BLOOMINGTON - Bloomington's professional hockey franchise finally may have the rivalry with Peoria it always wanted.
The Bloomington Blaze and Peoria Rivermen each have applied for membership in the Southern Professional Hockey League.
“It makes perfect sense with the teams so close,” said Blaze team president David Holt. “It’s something Bloomington has never been able to enjoy.”
The applications followed Monday’s announcement that the Vancouver Canucks would not operate an American Hockey League franchise in Peoria. The Canucks bought the Rivermen from the St. Louis Blues last month.
In what Holt described as a “rapidly moving situation,” Central Illinois Arena Management president John Butler and general manager Bart Rogers, with support from former Rivermen owner Bruce Sauers, are working to form a company that will own both franchises. Both Butler and Rogers are former Rivermen executives.
“It’s a way to save hockey in Peoria and it fits perfectly with what Bloomington had been looking for,” said Butler.
The Blaze have been seeking a solution to a problematic absentee owner situation with New Jersey businesswoman Sandra Hunnewell and her ownership group, Hockey Sensations.
“It’s no secret we’ve been trying to find local ownership with Hockey Sensations going away,” Holt said. “As we tried to figure out the best way to move forward, we learned the Peoria building might become available. We had to formulate a plan and we lined up with Sauers.”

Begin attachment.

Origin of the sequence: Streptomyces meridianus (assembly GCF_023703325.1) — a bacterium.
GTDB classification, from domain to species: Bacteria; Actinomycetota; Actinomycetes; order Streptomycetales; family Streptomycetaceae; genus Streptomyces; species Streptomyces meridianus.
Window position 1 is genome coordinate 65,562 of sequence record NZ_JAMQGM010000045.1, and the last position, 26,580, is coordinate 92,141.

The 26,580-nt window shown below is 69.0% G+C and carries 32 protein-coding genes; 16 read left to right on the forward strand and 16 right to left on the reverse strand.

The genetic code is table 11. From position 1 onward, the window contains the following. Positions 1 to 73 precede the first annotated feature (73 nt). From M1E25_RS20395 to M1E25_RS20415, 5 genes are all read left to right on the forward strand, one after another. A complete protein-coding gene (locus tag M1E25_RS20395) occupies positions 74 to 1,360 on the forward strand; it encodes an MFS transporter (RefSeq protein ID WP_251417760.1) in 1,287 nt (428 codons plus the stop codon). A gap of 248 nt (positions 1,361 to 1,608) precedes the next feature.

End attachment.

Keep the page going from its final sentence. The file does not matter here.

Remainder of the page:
The SPHL’s Board of Governors is expected to act on the franchises’ membership applications at its next meeting later this week. Member franchises also share ownership of the Class A level league itself.
“Quite frankly, you have to run it like a business,” said Butler. “Their business model gives the owners more of a competitive edge in regards to viability.
“We want a long-term commitment to have hockey here for a long time and not have a revolving door with ownership.”
Bloomington’s original franchise, the PrairieThunder, initially planned to spend its first season in the ECHL along with the Rivermen. But after Peoria’s franchise jumped up to the Triple-A AHL, the PrairieThunder settled on joining the United Hockey League.
The SPHL had nine franchises last season operating in the southeastern states; the closest team to Central Illinois is the Mississippi RiverKings, who play in the Memphis, Tenn., suburb of Southaven, Miss.
However Holt said distances will not be an issue for the Central Illinois teams. In the Central Hockey League, the Blaze had to travel to Arizona and had only one opponent, Quad City, less than six hours away.
Butler said other Midwest markets could follow Bloomington and Peoria to the SPHL in future seasons.
The SPHL plays a 56-game regular season, compared to 66 over the same number of weeks in the CHL. This results in five less home games and likely fewer weekday games. Each series in the SPHL’s three-round playoffs is a best-of-three.
Holt said having Bloomington remain in the CHL with Peoria joining the league was not considered.
“The CHL was not an option,” said Holt. “There are just too many question marks in the Central Hockey League and we couldn’t take that chance.”